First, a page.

|Memo to Students||Needs Assessment||Greenhouse Basics||Building Design||Funding|
|Project Approval||Construction||Leadership||Student Assessment||General Resources|
|Building Design||Funding||Project Approval||Leadership|
The project score for the Needs Assessment component completed by the Physical Science students and the Greenhouse Basics component completed by the Construction Technology students will be computed in the following manner.
Max. Possible Research Teacher - 5 Oral Presentation Peers - 20 Oral Presentation Teacher - 20 Written Summary Teacher - 5
5 Has utilized information from at least 10 resources reflecting at least 4 different types of sources (web pages, list serves, e-mail, chat, ftp, interviews, books, magazines, etc.). Resources provide solid information to prepare an outstanding presentation. Sources are documented in proper MLA format. 4 Has utilized information from at least 8 resources reflecting at least 3 different types of sources. Resources provide adequate information to prepare a quality presentation. Sources are documented in MLA format although there may be minor formatting errors 3 Has utilized information from at least 6 resources reflecting at least 3 different types of sources. Information obtained was the minimal necessary to prepare an adequate presentation. All sources documented, but may not follow MLA format. 2 Has utilized information from at least 4 resources reflecting at least 2 different types of sources. Further information (quality and/or quantity) would have been required to prepare an adequate presentation. Source documentation was incomplete. 1 Has utilized information from at least two different resources, but they may be of the same type. Information gathered is clearly insufficient to prepare presentation. Documentation of information is incomplete or missing. 0 No Sources
When the oral presentation is made, it will be evaluated by both students and teachers using the Oral Presentation Evaluation Form. An average score from all the students (or teachers) will be converted from a percentage into a numerical score (i.e. 80% = 16 out of 20)
Either before, during, or after the oral presentation; participants should receive a written summary of the presentation. This summary could be in a variety of formats; for example, you might choose to prepare and print out copies of webpages, or use the options to print out PowerPoint slides or an outline. It could also take the format of a simple word processing document. The purpose of this document is to serve as a reference for the building design component of the Greenhouse project.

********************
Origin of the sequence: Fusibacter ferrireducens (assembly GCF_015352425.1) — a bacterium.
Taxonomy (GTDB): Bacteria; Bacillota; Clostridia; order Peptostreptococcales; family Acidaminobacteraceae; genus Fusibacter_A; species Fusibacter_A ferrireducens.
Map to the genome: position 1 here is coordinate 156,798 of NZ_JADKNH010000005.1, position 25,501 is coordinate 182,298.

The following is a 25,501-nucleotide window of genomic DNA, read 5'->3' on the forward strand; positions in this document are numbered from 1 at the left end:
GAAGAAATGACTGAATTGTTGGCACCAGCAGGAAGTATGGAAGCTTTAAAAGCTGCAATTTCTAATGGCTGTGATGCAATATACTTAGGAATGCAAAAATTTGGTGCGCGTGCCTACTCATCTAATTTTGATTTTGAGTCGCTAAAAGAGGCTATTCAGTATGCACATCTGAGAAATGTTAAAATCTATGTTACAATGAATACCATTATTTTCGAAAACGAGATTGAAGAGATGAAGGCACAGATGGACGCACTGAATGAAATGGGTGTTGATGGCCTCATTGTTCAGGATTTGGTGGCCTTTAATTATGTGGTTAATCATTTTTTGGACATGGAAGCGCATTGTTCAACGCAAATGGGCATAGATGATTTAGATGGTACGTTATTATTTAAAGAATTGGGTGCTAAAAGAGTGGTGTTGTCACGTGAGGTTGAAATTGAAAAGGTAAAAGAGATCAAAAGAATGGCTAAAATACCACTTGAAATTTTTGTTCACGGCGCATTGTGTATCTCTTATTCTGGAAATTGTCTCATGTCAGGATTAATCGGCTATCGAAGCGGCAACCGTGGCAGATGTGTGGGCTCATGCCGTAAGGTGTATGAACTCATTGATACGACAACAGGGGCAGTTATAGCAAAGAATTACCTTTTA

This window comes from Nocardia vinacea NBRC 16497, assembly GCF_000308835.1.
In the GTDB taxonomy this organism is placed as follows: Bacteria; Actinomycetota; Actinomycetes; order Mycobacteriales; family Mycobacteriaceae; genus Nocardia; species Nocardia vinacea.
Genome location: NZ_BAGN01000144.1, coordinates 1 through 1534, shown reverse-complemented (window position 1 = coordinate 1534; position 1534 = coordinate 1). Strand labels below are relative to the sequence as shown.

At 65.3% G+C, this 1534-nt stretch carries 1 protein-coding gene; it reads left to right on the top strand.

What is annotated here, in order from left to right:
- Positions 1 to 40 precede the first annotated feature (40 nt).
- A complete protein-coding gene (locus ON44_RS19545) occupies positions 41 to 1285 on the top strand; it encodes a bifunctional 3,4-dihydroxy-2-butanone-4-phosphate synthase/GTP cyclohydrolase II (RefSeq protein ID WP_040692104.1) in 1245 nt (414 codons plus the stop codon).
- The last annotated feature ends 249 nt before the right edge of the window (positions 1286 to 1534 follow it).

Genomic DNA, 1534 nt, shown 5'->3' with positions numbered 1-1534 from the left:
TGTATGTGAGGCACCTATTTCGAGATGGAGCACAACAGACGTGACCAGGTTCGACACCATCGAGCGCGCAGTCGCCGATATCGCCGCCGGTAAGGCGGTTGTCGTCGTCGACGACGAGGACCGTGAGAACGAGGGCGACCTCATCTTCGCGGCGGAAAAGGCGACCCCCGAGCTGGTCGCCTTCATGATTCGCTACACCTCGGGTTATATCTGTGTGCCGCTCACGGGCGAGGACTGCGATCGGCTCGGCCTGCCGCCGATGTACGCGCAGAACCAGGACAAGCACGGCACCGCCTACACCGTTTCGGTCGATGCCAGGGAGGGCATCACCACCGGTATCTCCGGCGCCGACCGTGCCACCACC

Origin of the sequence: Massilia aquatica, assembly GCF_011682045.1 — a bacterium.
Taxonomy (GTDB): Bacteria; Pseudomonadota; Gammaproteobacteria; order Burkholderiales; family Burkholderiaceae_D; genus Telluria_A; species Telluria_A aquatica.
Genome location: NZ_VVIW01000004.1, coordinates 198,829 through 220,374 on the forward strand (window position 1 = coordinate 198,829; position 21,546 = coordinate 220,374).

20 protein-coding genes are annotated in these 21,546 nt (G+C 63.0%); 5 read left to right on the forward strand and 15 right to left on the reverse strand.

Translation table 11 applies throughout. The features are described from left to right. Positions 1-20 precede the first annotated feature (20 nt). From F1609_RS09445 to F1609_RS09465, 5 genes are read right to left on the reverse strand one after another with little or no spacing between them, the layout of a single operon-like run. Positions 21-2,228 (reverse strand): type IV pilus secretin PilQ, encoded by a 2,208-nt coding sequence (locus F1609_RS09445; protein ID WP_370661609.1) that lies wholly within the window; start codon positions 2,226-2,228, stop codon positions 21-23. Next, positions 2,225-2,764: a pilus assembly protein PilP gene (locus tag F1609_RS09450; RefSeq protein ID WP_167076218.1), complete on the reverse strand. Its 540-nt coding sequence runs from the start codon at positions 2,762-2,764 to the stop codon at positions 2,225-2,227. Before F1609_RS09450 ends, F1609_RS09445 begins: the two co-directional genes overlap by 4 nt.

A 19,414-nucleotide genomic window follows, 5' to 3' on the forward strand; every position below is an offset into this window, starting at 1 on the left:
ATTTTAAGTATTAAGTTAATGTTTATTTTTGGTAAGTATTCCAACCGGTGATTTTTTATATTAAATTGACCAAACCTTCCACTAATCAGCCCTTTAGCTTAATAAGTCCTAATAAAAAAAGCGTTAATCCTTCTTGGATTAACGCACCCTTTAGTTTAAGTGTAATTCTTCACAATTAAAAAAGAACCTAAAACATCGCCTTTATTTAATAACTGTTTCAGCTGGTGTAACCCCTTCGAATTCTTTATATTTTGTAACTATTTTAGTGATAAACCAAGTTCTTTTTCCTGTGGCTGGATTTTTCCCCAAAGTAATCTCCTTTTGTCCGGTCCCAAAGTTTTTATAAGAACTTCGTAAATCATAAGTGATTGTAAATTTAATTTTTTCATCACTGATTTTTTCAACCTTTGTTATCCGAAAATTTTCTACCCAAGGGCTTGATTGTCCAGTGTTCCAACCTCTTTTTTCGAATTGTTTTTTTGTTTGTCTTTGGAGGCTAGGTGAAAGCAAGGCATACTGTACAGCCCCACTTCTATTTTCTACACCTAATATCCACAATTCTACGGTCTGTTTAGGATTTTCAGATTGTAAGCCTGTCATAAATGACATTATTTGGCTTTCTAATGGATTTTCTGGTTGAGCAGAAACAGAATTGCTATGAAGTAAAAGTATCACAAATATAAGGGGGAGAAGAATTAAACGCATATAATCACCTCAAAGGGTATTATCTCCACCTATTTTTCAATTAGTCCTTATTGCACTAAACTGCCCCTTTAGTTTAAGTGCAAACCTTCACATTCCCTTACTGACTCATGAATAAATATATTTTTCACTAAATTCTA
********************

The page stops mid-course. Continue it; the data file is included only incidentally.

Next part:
5 Written summary is exemplary. It summarizes the oral presentation effectively and serves as an outstanding reference to be used in preparing the subsequent portions of this project. The format chosen enhances users ability to locate information quickly and efficiently. Presentation is clear, concise and neat. 4 Written summary is adequate to provide necessary information for subsequent project components. 3 Written summary provides the minimal information needed for further project development. Members of subsequent groups may need to request further clarification from the group creating the document in order to proceed with their own work. 2 Written summary is incomplete. There are some positive characteristics, but either due to lack of content or presentation style it is ineffective as a resource for further project development. Users will need to do further research or contact the responsible group to obtain some of the missing pieces. 1 Written summary is inadequate. There is a lack of sufficient content to facilitate further development of project components. Information is unorganized or sloppily presented. 0 No written summary provided.
Created for the Fermilab LInC program sponsored by Fermi National Accelerator Laboratory Education Office and Friends of Fermilab, and funded by United States Department of Energy, Illinois State Board of Education, North Central Regional Technology in Education Consortium which is operated by North Central Regional Educational Laboratory (NCREL), and the National Science Foundation.
Authors: Ina Ahern, Mardean Badger, and Doug Ross
School: Plymouth Regional High School, Plymouth, NH
Created: April 12, 1999 - Updated: May 04, 1999